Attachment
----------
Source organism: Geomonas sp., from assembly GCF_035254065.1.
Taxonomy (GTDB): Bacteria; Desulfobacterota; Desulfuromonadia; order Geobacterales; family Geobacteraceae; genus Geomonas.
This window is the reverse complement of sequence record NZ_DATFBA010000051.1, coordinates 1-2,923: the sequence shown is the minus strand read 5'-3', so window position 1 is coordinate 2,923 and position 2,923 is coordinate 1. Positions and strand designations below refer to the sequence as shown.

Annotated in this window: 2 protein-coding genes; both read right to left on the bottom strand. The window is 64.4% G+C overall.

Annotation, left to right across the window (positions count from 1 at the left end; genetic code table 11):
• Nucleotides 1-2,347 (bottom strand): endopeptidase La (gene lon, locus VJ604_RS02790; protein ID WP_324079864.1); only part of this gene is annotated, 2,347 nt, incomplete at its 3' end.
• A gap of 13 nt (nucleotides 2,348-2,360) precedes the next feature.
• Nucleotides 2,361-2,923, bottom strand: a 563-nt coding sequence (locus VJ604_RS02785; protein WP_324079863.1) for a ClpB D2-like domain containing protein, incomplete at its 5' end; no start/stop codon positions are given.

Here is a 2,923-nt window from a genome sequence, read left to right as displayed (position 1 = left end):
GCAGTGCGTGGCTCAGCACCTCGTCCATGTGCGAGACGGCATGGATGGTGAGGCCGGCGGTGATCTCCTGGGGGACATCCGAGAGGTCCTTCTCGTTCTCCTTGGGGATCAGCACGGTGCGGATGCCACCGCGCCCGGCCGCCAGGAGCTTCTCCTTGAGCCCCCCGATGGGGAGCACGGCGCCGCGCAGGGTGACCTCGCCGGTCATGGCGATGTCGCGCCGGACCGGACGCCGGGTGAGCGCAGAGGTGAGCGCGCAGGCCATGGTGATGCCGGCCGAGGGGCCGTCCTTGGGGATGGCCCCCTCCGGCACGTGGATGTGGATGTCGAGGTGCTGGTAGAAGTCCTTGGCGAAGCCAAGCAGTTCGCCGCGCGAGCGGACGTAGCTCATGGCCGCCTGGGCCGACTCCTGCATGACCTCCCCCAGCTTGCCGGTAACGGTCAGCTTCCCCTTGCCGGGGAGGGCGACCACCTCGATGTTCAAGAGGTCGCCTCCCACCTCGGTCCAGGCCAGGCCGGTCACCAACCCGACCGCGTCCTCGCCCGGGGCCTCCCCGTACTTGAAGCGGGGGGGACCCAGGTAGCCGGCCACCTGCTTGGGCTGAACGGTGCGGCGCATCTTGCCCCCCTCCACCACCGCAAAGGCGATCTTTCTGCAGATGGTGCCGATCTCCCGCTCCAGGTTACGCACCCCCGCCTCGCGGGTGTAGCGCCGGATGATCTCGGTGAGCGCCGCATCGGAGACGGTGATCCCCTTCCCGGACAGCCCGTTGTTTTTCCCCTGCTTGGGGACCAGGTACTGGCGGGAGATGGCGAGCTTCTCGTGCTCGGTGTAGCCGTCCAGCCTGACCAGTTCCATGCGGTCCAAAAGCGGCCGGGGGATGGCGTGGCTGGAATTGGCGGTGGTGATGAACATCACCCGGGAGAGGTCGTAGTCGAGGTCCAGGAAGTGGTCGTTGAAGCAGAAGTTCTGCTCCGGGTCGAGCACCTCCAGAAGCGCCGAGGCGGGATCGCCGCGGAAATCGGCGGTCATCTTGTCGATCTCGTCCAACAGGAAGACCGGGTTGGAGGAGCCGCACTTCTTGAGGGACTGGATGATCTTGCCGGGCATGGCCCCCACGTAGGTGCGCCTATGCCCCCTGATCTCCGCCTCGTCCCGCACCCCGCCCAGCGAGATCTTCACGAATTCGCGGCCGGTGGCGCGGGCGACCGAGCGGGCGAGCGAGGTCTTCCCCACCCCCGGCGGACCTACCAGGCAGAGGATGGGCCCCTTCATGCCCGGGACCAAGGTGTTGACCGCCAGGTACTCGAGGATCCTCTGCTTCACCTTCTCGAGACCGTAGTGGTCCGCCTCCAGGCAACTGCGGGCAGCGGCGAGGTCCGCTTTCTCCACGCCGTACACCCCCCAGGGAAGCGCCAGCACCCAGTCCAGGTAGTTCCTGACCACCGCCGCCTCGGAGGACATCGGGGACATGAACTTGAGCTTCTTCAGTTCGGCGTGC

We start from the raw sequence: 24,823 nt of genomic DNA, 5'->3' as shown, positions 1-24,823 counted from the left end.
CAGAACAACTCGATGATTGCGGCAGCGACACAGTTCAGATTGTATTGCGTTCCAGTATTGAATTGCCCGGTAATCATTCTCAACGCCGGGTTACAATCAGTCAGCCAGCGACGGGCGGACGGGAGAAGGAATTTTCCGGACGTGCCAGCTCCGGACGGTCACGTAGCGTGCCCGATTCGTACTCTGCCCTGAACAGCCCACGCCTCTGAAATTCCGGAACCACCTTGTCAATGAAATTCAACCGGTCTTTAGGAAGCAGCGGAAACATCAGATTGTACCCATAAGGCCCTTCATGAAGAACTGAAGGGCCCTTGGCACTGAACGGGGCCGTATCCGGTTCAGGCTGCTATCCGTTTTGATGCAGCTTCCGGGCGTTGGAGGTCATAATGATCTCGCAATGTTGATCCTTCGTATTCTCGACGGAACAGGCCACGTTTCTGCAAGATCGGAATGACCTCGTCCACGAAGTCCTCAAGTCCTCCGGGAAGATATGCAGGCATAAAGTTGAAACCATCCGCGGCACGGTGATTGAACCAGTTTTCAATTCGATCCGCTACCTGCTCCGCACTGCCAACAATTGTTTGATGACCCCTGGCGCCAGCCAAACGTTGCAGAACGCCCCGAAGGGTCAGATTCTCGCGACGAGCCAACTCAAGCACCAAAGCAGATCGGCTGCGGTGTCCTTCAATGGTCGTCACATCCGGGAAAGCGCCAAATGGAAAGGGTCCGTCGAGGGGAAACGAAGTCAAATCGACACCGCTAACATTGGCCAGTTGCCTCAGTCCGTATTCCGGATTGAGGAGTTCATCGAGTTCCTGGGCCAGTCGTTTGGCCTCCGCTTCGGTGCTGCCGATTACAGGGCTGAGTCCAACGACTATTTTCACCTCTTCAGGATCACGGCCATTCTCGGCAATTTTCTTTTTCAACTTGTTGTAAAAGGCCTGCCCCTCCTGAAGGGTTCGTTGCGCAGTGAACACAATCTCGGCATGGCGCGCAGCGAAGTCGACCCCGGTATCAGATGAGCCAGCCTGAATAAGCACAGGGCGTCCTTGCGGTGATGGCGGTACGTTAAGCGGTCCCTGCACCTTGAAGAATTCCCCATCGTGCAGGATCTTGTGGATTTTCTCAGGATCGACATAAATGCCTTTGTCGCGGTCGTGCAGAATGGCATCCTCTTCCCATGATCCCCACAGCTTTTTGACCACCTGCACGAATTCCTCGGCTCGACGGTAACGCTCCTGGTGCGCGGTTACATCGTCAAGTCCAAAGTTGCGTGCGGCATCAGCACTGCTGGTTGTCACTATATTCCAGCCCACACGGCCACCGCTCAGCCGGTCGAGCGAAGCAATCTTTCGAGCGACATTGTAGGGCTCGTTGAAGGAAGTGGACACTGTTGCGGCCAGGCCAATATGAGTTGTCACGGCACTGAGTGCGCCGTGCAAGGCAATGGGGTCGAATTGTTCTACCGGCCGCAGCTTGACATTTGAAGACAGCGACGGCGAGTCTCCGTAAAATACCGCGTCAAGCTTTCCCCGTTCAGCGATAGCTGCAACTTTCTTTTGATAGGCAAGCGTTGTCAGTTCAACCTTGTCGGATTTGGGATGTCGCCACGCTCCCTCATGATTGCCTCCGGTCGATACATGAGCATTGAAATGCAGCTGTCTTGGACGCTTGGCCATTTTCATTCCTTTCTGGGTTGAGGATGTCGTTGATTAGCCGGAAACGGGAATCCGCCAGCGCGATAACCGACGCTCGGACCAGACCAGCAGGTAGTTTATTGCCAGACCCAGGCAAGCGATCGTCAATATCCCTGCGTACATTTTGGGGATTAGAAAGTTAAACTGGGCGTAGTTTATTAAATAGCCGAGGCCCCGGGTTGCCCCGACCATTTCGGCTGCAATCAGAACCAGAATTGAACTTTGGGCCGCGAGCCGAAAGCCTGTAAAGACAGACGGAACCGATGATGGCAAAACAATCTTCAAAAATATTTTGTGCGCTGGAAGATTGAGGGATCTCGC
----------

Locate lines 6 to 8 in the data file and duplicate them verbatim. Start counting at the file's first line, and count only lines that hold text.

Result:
• Nucleotides 1-2,347 (bottom strand): endopeptidase La (gene lon, locus VJ604_RS02790; protein ID WP_324079864.1); only part of this gene is annotated, 2,347 nt, incomplete at its 3' end.
• A gap of 13 nt (nucleotides 2,348-2,360) precedes the next feature.
• Nucleotides 2,361-2,923, bottom strand: a 563-nt coding sequence (locus VJ604_RS02785; protein WP_324079863.1) for a ClpB D2-like domain containing protein, incomplete at its 5' end; no start/stop codon positions are given.